- Hardcover: 368 pages
- Publisher: Wiley-Interscience; 1 edition (August 4, 2008)
- Language: English
- ISBN-10: 0470242116
- ISBN-13: 978-0470242117
- Product Dimensions: 6.4 x 0.9 x 9.6 inches
- Shipping Weight: 1.4 pounds (View shipping rates and policies)
- Average Customer Review: 8 customer reviews
- Amazon Best Sellers Rank: #2,223,993 in Books (See Top 100 in Books)
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F# for Scientists 1st Edition
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"The hardbound book is a really solid treatment." (Computing Reviews, February 5, 2009)
From the Back Cover
"This work strikes a balance between the pure functional aspects of F# and the object-oriented and imperative features that make it so useful in practice, enable .NET integration, and make large-scale data processing possible."
—Thore Graepel, PhD, Researcher, Microsoft Research Ltd.
Over the next five years, F# is expected to become one of the world's most popular functional programming languages for scientists of all disciplines working on the Windows platform. F# is free and, unlike MATLAB® and other software with numerical/scientific origins, is a full-fledged programming language.
Developed in consultation with Don Syme of Microsoft Research Ltd.—who wrote the language—F# for Scientists explains and demonstrates the powerful features of this important new programming language. The book assumes no prior experience and guides the reader from the basics of computer programming to the implementation of state-of-the-art algorithms.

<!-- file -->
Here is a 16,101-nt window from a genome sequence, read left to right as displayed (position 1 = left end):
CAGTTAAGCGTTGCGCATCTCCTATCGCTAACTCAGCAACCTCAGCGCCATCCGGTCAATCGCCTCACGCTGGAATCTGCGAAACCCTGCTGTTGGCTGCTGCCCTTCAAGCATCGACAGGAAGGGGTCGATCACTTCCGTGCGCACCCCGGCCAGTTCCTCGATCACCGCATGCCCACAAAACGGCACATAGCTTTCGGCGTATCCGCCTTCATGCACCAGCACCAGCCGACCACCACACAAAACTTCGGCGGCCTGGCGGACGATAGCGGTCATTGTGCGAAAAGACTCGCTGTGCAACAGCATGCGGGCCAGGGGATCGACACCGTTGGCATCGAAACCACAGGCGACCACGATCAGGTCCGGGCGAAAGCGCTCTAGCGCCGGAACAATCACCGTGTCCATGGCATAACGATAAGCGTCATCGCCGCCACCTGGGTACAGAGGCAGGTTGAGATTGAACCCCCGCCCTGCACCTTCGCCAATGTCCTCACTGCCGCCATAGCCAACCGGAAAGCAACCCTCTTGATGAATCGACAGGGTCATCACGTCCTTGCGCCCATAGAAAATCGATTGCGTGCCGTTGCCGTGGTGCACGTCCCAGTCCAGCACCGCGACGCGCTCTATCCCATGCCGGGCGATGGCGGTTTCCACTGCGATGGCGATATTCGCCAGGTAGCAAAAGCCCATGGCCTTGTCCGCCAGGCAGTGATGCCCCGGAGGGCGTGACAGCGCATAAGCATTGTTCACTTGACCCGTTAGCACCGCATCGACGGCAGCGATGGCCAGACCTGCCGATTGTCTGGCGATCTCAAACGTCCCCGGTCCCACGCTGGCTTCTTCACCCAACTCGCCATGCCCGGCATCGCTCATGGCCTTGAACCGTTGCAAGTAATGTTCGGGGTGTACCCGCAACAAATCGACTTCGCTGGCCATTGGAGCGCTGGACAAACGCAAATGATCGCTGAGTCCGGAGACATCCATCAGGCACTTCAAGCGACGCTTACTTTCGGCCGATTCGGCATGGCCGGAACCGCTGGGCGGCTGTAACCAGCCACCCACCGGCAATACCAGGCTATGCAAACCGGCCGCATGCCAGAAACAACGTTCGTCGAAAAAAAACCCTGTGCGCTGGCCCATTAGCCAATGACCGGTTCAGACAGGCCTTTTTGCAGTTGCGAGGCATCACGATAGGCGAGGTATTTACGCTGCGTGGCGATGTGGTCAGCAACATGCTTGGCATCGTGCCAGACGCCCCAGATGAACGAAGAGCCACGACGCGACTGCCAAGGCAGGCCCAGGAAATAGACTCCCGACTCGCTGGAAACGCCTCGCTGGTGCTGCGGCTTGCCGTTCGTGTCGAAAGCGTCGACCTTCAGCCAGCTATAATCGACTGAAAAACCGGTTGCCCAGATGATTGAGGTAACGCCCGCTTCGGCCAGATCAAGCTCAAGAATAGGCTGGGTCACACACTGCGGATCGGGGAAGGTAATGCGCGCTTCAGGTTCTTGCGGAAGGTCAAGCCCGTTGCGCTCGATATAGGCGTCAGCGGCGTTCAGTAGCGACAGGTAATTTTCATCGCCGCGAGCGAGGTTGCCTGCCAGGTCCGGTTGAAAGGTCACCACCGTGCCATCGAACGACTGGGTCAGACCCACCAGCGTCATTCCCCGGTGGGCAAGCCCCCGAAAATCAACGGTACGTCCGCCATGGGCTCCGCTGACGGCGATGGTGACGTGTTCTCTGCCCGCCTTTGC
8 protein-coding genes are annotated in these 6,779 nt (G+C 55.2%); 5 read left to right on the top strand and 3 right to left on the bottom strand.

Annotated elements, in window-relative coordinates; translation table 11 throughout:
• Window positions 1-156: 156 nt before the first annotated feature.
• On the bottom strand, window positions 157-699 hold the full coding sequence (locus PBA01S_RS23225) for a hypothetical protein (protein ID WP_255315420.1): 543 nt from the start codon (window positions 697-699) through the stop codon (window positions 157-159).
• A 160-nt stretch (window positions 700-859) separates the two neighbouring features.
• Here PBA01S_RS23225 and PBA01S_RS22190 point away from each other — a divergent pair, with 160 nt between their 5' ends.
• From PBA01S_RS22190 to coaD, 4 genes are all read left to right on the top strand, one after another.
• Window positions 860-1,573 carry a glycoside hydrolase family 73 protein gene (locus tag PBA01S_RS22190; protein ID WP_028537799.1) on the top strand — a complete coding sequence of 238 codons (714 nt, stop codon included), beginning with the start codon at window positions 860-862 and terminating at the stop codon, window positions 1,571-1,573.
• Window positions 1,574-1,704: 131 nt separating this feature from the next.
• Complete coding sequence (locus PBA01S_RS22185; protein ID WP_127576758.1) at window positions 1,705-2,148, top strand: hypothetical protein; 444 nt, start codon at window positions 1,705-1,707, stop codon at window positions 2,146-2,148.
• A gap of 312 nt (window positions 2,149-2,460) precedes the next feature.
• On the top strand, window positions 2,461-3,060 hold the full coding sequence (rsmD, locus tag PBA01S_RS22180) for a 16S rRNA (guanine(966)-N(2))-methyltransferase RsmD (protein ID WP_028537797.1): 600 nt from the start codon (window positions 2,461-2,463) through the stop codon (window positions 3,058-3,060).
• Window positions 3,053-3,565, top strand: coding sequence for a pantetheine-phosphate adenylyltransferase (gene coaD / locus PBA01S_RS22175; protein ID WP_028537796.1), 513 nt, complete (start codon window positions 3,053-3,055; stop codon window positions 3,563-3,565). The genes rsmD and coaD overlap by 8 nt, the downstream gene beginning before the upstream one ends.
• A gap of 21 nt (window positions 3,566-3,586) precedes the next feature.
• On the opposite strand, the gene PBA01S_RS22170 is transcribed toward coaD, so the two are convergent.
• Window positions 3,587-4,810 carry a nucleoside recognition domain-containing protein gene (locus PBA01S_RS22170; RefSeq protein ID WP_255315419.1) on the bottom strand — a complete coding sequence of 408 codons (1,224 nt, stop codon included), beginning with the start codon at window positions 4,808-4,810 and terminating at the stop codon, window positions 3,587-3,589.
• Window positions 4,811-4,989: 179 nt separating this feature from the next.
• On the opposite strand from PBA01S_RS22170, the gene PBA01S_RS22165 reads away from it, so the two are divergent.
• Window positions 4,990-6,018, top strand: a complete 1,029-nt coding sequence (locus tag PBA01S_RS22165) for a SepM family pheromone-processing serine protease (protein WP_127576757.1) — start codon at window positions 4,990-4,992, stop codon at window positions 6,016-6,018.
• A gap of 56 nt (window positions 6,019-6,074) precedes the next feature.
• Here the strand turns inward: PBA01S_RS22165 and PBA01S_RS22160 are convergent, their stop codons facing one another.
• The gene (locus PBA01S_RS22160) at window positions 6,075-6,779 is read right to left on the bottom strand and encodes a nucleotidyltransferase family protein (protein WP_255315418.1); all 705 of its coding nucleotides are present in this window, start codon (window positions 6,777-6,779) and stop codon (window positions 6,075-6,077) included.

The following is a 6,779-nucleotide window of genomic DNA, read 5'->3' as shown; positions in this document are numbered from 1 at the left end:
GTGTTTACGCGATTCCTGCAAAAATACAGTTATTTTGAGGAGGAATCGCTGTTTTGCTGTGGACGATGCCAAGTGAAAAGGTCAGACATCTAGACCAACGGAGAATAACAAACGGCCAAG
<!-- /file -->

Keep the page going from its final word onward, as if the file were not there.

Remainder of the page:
F# for Scientists begins with coverage of introductory material in the areas of functional programming, .NET, and scientific computing, and goes on to explore:
Input and output
Screenshots of development using Visual Studio are used to illustrate compilation, debugging, and interactive use, while complete examples of a few whole programs are included to give readers a complete view of F#'s capabilities.
Written in a clear and concise style, F# for Scientists is well suited for researchers, scientists, and developers who want to program under the Windows platform. It also serves as an ideal supplemental text for advanced undergraduate and graduate students with a background in science or engineering.
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Top customer reviews
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I Strongly Suggest: do not get this older F# book. Instead get a newer F# book.
Here are your new-enough choices on Amazon today:
Smith Programming F#: A comprehensive guide for writing simple code to solve complex problems (Animal Guide)
Syme Expert F# 2.0 (The Definitive Guide)
Pickering Beginning F#
Petricek Real World Functional Programming: With Examples in F# and C#
and lastly a pre-order-only until June 30: Neward Professional F# 1.0
F# is much newer than many programming languages, for example Python. At this point in Python's history, if you wanted to study Python, you could get by with a book on Python 2.x, rather than a book on current Python 3.x - in fact a lot of shops are still using Python 2.x